21
April
2020
|
00:50
Australia/Melbourne

Embracing the ‘new normal’

Summary

A healthcare CIO view of mobilising working from home in three steps. 

By Sami Yalavac, Chief Information Officer, Bupa.

The COVID-19 pandemic has turned our worlds upside-down. Along with devastating health impacts, elements of everyday life that we once took for granted such as dropping kids off at school, enjoying lunch with friends, or watching a game of footy now seem like distant memories as a result of important social distancing measures.

Our professional lives have also been transformed. Last month, like many workplaces, Bupa made the decision to encourage employees to work from home to ensure the safety and wellbeing of our customers and people. For a company the size and complexity of ours, this was no small feat. In a matter of days, we:

  • Mobilised more than 4,000 office-bound employees to remote working environments.
  • Pivoted 800 employees from our customer-facing teams to digital operations so they could continue to serve customers.
  • Ensured employees had the equipment, access and software required to be able to do their jobs effectively at home.
  • Added additional information security controls to safeguard customers’ information in new environments.

While the capability for our teams to work from home is not new, this technical capacity has never been extended to our contact centres and retail team members. It was a challenge, but as I have always stressed with my team, bridging gaps between challenges and solutions lies at the very heart of information technology. In IT you must dream big and have the desire to follow through… and that is exactly what we did.

Three critical elements of transforming our working arrangements have been:

1. Have the foundations in place

As a business, we have been focused on ‘future-proofing’ from a tech perspective. Bupa has been empowering employees to embrace flexible work arrangements, where possible, with the necessary tools and skills – so the foundations were in place.

2. Use the right tools – both in the office and at home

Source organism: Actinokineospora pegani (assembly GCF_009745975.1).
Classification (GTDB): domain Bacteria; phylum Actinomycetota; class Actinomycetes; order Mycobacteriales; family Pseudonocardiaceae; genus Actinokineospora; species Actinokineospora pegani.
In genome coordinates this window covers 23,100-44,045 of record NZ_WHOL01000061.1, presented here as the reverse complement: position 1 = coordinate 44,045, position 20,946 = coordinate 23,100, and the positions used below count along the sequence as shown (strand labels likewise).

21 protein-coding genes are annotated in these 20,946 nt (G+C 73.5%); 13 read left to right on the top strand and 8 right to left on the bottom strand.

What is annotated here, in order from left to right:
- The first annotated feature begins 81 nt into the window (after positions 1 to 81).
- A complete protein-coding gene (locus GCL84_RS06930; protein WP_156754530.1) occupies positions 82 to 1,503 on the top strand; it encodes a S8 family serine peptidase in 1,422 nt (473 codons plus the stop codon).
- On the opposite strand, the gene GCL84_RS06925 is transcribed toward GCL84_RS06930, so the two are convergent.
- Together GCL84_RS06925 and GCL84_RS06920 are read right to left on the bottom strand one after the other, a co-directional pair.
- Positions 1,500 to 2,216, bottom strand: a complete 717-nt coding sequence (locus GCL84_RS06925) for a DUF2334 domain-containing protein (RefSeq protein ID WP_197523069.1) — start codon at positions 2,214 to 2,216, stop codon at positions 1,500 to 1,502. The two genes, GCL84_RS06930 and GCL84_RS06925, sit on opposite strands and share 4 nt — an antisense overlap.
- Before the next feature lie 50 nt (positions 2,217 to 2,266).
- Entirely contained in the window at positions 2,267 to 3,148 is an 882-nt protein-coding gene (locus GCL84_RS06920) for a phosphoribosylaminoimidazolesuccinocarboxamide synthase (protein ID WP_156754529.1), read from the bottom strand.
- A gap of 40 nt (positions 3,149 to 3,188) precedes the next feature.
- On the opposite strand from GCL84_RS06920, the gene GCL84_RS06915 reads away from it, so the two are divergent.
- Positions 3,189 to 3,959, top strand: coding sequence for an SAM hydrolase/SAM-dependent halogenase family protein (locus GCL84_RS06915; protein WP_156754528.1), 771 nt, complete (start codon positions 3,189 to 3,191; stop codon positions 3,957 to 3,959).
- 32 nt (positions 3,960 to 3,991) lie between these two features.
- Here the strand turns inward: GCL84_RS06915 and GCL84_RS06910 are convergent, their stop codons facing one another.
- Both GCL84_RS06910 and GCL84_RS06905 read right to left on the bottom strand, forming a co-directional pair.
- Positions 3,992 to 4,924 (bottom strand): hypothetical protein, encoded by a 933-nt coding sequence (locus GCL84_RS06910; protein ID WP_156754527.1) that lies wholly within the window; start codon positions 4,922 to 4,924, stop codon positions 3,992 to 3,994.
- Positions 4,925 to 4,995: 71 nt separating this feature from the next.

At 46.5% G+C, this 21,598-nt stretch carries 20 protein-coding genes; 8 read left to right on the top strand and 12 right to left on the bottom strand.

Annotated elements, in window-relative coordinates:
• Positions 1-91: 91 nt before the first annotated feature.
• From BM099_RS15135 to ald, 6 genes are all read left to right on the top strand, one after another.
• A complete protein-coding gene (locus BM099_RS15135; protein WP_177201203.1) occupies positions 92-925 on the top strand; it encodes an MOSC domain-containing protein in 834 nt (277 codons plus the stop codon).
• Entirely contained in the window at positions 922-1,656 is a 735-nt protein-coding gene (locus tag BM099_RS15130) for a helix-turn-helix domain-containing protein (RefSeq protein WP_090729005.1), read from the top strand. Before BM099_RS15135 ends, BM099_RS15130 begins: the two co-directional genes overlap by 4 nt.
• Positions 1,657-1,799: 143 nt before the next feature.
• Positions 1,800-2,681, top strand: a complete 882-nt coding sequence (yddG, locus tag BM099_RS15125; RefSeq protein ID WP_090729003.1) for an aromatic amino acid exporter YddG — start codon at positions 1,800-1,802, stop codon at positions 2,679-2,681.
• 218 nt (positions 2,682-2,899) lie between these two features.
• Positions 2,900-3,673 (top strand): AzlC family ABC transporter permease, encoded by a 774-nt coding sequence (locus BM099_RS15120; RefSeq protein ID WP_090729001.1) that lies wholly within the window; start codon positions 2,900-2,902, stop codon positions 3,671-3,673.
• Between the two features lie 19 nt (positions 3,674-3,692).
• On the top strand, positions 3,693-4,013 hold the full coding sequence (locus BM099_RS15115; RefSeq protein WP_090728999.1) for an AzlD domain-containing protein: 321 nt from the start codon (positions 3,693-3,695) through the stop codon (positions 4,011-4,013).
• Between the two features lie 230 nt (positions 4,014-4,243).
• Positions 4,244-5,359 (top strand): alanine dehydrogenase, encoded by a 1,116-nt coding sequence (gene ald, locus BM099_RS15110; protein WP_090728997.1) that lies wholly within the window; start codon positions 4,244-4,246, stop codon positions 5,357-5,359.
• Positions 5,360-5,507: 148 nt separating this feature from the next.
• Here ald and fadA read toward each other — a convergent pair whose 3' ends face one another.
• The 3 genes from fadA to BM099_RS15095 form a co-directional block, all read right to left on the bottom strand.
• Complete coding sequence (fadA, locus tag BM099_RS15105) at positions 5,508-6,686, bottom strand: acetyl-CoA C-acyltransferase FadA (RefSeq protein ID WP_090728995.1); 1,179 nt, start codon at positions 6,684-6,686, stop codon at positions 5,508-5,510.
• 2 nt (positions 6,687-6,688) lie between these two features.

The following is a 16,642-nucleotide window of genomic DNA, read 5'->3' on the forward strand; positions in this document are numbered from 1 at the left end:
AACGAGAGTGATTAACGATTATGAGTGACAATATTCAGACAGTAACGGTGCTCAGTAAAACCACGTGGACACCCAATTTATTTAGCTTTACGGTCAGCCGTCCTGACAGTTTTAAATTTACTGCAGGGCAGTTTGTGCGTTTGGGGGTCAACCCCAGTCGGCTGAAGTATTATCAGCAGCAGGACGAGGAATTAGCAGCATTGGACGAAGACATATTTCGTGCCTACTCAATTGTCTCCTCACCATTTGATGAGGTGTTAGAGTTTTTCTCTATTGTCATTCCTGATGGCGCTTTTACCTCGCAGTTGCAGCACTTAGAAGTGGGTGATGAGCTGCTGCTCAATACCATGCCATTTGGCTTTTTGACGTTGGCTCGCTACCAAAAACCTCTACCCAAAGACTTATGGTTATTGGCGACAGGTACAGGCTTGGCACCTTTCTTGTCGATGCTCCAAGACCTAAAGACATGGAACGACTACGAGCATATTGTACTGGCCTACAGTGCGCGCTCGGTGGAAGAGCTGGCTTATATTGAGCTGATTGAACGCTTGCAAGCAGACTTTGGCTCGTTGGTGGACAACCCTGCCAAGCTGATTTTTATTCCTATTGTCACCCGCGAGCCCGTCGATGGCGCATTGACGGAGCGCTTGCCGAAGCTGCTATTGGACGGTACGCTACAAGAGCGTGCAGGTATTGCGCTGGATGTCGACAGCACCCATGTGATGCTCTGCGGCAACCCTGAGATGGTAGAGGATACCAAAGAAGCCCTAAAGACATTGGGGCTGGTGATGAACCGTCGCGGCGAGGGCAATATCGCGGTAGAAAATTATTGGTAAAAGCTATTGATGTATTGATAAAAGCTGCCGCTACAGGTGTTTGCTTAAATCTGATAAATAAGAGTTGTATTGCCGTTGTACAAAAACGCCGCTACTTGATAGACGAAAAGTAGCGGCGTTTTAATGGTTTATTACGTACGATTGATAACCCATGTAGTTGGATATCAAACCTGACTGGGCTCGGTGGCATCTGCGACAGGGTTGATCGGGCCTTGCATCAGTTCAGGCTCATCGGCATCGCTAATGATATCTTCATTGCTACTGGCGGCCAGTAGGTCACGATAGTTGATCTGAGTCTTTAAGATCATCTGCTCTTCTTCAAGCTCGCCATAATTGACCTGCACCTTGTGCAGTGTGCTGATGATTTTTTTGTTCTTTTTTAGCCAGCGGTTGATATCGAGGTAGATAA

Tools like Microsoft Teams and Skype were already being effectively used as part of our everyday operations. Armed with this embedded know-how, our people were ready and willing to lean on these tools even further for greater collaboration and embrace a ‘new normal’. Employees were also already up to date on vital security protocols required to keep our customers’ private data private.

3. Focus energies on having the greatest impact

Thankfully, instead of developing Skype 101 PowerPoint packs, our IT team was able to use their time on the areas that would have the greatest impact. We built additional computers, transported servers and installed vital software updates for deployment across multiple locations nationally. The volume and quality of this work was truly astounding – and I am proud of my team.

Of course, we have many of our team members who are unable to work from home. Our aged care workforce continues to meet the needs of our residents’ day in, day out. This can only be done face-to-face. To help them do their jobs and allow the loved ones of our residents connect virtually, we have deployed hundreds of iPads, developed a new connection app and are building a private Facebook group network for each of our 72 homes. This is allowing our aged care team to ensure that our residents are well cared for and connected during this time of isolation.

Amidst unprecedented circumstances, we have adapted, collaborated and continued to offer our customers the services and support they need to live longer, happier, healthier lives.